A new article published in the Journal of Medical Ethics continues to defend the concept of sperm donation from dead men, in order to improve sperm quality, and quantity. This would go far in addressing the current deficiency of donor sperm. The chief points in the defence are that it is technically possible to extract sperm from a dead man’s body, it is ethically acceptable, and it eases human suffering by giving more people the ability to use donor sperm for reproductive purposes. Not only so, this allows a greater variety of preferences regarding the sperm donor to be fulfilled for the recipient individual or couples, which makes them happier.
Test tube with sperm, cryopreservation in the liquid nitrogen. Image Credit: Elena Pavlovich / Shutterstock
Post-mortem organ donation
Many organ donors have outlined their wishes and hopes that their bodies will one day benefit some other person after their death, by the use of their organs. However, the current article has to do with the ability to voluntarily donate their sperm for use by other unrelated or unknown individuals after their own death.
The UK had about 590 new sperm donors in the period 2011 to 2013, up from the approximately 240 in 2004. However, many of these donors intended their sperm for one individual’s use to produce one child. The authors argue that since heterosexual (42% of those seeking artificial insemination with donor sperm) and lesbian couples (41%), as well as single women (17%), all request donor insemination as part of treatment to achieve conception, and there are also many more cycles involving in vitro fertilization with donor sperm, there is a huge need for donor sperm which is increasing. This is met today by importing sperm from Denmark and the US, about 3,000 and 4,000 samples a year, respectively, other than European countries. The Human Fertilisation and Embryology Authority (HFEA) argues that such imports are cheaper and better than trying to get living sperm donors within the UK itself.
Given the fact that donor sperm is used primarily to relieve infertility, and that dead men provide a source of viable sperm which can give rise to healthy pregnancies, and that it is technically possible to retrieve high-quality sperm from dead men, the authors argue that posthumous sperm donation should be made a possibility just like other organ donations. They look forward to sperm extraction, storage in fertility banks, and its use by clients who need it. The benefits they envisage include greater sperm availability, though living donations may decrease as a result.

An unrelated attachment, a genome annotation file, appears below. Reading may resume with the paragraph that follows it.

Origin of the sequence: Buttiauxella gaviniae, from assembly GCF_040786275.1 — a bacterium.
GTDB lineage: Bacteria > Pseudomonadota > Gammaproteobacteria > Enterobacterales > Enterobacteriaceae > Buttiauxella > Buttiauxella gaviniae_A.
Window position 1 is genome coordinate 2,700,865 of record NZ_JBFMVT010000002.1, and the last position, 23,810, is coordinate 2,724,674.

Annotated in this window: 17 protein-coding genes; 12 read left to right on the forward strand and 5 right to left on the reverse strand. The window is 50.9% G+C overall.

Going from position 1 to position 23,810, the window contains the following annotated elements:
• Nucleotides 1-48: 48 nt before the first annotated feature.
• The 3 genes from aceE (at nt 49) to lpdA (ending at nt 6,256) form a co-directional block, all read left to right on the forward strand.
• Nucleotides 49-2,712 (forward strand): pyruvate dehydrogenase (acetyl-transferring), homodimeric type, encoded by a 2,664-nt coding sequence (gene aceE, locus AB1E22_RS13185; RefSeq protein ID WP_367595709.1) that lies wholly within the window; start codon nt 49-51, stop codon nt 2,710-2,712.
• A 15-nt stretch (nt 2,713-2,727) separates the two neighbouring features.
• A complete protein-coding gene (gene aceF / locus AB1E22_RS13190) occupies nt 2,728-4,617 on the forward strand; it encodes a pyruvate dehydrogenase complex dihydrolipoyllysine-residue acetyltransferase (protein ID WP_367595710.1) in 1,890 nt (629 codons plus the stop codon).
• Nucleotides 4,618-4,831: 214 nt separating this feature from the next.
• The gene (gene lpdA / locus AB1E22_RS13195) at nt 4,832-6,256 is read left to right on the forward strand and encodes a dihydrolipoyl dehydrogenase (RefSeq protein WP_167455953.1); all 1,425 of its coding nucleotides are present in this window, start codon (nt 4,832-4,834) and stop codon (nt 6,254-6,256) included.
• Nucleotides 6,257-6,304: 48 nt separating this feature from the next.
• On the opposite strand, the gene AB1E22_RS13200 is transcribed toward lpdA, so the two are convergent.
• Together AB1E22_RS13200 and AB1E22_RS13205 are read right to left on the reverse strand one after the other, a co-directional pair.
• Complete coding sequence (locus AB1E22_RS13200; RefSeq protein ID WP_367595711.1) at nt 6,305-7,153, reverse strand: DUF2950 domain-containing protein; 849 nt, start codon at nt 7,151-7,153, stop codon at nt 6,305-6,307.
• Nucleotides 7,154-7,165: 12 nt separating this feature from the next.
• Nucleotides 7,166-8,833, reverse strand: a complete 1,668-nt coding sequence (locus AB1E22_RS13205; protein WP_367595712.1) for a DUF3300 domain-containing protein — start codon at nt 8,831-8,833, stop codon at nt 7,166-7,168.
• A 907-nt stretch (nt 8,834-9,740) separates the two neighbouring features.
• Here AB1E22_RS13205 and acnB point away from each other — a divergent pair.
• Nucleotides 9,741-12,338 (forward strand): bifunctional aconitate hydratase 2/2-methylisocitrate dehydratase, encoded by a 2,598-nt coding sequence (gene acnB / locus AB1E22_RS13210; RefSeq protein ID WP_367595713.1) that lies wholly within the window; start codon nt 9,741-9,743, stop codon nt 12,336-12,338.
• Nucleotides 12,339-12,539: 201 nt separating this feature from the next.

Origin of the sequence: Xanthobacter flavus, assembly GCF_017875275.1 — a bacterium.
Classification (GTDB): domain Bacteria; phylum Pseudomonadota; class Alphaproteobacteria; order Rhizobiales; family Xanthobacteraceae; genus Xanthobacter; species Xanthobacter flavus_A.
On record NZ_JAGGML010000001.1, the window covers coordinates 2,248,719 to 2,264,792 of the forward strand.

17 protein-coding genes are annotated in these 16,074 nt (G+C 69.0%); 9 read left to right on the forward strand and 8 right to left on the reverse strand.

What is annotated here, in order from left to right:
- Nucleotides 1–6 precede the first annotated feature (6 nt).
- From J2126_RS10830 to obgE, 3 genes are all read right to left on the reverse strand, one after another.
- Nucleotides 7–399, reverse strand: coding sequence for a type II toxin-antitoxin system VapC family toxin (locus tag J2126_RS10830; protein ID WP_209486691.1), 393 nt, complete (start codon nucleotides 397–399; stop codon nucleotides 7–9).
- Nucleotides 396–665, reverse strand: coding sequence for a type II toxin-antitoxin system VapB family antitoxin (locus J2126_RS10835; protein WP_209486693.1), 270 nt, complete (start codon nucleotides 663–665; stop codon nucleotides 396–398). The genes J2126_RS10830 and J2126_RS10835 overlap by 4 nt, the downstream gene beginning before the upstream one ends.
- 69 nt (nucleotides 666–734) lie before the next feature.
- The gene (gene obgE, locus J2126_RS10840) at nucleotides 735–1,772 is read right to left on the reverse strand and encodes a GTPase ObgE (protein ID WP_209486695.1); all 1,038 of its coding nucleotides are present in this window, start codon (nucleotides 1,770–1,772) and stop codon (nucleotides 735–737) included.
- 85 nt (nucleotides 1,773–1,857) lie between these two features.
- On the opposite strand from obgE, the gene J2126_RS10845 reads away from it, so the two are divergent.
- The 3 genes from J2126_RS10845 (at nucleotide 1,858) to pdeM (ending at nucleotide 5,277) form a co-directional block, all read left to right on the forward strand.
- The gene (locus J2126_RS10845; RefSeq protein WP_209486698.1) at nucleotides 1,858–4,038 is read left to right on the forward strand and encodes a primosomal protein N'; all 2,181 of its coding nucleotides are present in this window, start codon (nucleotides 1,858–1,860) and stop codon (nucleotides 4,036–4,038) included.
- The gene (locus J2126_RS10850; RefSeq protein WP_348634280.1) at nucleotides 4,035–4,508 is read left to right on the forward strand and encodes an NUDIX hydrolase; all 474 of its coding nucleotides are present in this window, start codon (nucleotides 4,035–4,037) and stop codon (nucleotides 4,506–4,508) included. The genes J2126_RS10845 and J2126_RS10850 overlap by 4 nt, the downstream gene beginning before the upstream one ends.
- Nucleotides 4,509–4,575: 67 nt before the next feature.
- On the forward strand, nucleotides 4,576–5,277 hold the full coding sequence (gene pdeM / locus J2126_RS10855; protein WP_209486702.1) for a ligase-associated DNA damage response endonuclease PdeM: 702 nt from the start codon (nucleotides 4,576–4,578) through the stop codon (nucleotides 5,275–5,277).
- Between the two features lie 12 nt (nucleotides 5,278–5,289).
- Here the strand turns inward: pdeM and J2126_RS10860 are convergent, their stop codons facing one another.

They also argue that allowing posthumous sperm donation allows men to donate sperm without the financial, legal and time constraints that hinder many living men from doing so. And thirdly, they point to the greater ability to match sperm donors to the intended parents of the offspring, whether in terms of race, educational attainment, or skin color. The reasons include psychological, the need to maintain privacy about the child’s origins, and to allow others to think of the child as the biological offspring of the parents.
The authors say that infertility, even if not considered a disease, is a condition that offers suffering and as such deserves that steps be taken to relieve it by all feasible methods. They compare sperm donation after death to corneal transplants, which are not strictly necessary but are considered “life-enhancing”.
Effects on the offspring are taken to be minimal considering the existing biological children conceived using living donor sperm. Similarly, effects on the family of the dead man are not considered valid in light of the fact that there are ways, such as arguing policy decisions, to soften the impact of the knowledge that the child conceived, if any, will have no special relationship to the dead donor’s family. Moreover, organ donation often does comfort the family of the dead donor with the thought that through death he has helped others live on, and the issue of sperm donation by the dead man may be considered in a similar light.
Of course, there are practical and policy-related problems that have not been addressed by the authors, but the underlying issue is one that ought to be thought through and dealt with, in the opinion of the authors. They sum up: “Many people hope that after death their bodies will be used to benefit others. It is both feasible and morally permissible for men to volunteer their sperm to be donated to strangers after death in order to ensure sufficient quantities of sperm with desired qualities.”
Others, like andrologist Allan Pacey, disagree, saying it sounds like a retrograde step in view of today’s movement towards reuniting donors of sperm with the offspring conceived through that sperm. He says, ““I’d much rather that we invested our energy in trying to recruit younger, healthy, willing donors who stand a good chance of being alive when the donor conceived person starts to become curious about them, and would have the opportunity to make contact with them without the aid of a spiritualist.”
And still others wonder if it’s a good idea at all to have a dead man father a child whom he will never see, by women whom he never thought of at all as partners, let alone mothers of his children – or should infertile couples just go the good old-fashioned way and adopt some of the millions of orphaned children out there seeking desperately for the comfort of parents and a home of their own?
Hodson N, Parker JThe ethical case for non-directed postmortem sperm donationJournal of Medical Ethics Published Online First: 20 January 2020. doi: 10.1136/medethics-2019-105637, https://jme.bmj.com/content/early/2020/01/08/medethics-2019-105637